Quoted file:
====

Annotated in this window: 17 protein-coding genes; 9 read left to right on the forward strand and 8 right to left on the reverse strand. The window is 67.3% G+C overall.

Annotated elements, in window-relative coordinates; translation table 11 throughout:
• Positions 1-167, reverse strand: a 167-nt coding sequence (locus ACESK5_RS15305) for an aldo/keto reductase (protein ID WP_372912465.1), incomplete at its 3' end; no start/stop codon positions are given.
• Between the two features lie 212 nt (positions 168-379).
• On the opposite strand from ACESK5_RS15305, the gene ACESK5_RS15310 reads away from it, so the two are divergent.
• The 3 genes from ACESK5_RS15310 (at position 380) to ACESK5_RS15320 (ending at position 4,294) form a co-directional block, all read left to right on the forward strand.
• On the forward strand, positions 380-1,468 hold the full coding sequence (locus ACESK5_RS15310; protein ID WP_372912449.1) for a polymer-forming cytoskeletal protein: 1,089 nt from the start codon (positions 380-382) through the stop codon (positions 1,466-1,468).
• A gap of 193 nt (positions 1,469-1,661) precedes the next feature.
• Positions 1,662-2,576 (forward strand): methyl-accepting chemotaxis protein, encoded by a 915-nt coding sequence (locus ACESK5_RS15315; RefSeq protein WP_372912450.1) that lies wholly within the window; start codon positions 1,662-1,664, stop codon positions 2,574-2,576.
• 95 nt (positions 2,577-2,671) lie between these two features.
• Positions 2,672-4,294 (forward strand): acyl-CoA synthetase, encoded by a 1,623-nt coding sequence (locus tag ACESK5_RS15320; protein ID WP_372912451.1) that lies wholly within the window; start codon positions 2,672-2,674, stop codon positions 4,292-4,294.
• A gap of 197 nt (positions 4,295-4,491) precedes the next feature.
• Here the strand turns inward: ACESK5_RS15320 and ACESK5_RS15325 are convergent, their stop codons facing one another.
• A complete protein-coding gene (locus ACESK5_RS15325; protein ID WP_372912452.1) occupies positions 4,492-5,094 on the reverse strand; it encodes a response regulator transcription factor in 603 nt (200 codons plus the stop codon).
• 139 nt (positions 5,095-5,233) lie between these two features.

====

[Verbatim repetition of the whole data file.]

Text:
Annotated in this window: 17 protein-coding genes; 9 read left to right on the forward strand and 8 right to left on the reverse strand. The window is 67.3% G+C overall.

Annotated elements, in window-relative coordinates; translation table 11 throughout:
• Positions 1-167, reverse strand: a 167-nt coding sequence (locus ACESK5_RS15305) for an aldo/keto reductase (protein ID WP_372912465.1), incomplete at its 3' end; no start/stop codon positions are given.
• Between the two features lie 212 nt (positions 168-379).
• On the opposite strand from ACESK5_RS15305, the gene ACESK5_RS15310 reads away from it, so the two are divergent.
• The 3 genes from ACESK5_RS15310 (at position 380) to ACESK5_RS15320 (ending at position 4,294) form a co-directional block, all read left to right on the forward strand.
• On the forward strand, positions 380-1,468 hold the full coding sequence (locus ACESK5_RS15310; protein ID WP_372912449.1) for a polymer-forming cytoskeletal protein: 1,089 nt from the start codon (positions 380-382) through the stop codon (positions 1,466-1,468).
• A gap of 193 nt (positions 1,469-1,661) precedes the next feature.
• Positions 1,662-2,576 (forward strand): methyl-accepting chemotaxis protein, encoded by a 915-nt coding sequence (locus ACESK5_RS15315; RefSeq protein WP_372912450.1) that lies wholly within the window; start codon positions 1,662-1,664, stop codon positions 2,574-2,576.
• 95 nt (positions 2,577-2,671) lie between these two features.
• Positions 2,672-4,294 (forward strand): acyl-CoA synthetase, encoded by a 1,623-nt coding sequence (locus tag ACESK5_RS15320; protein ID WP_372912451.1) that lies wholly within the window; start codon positions 2,672-2,674, stop codon positions 4,292-4,294.
• A gap of 197 nt (positions 4,295-4,491) precedes the next feature.
• Here the strand turns inward: ACESK5_RS15320 and ACESK5_RS15325 are convergent, their stop codons facing one another.
• A complete protein-coding gene (locus ACESK5_RS15325; protein ID WP_372912452.1) occupies positions 4,492-5,094 on the reverse strand; it encodes a response regulator transcription factor in 603 nt (200 codons plus the stop codon).
• 139 nt (positions 5,095-5,233) lie between these two features.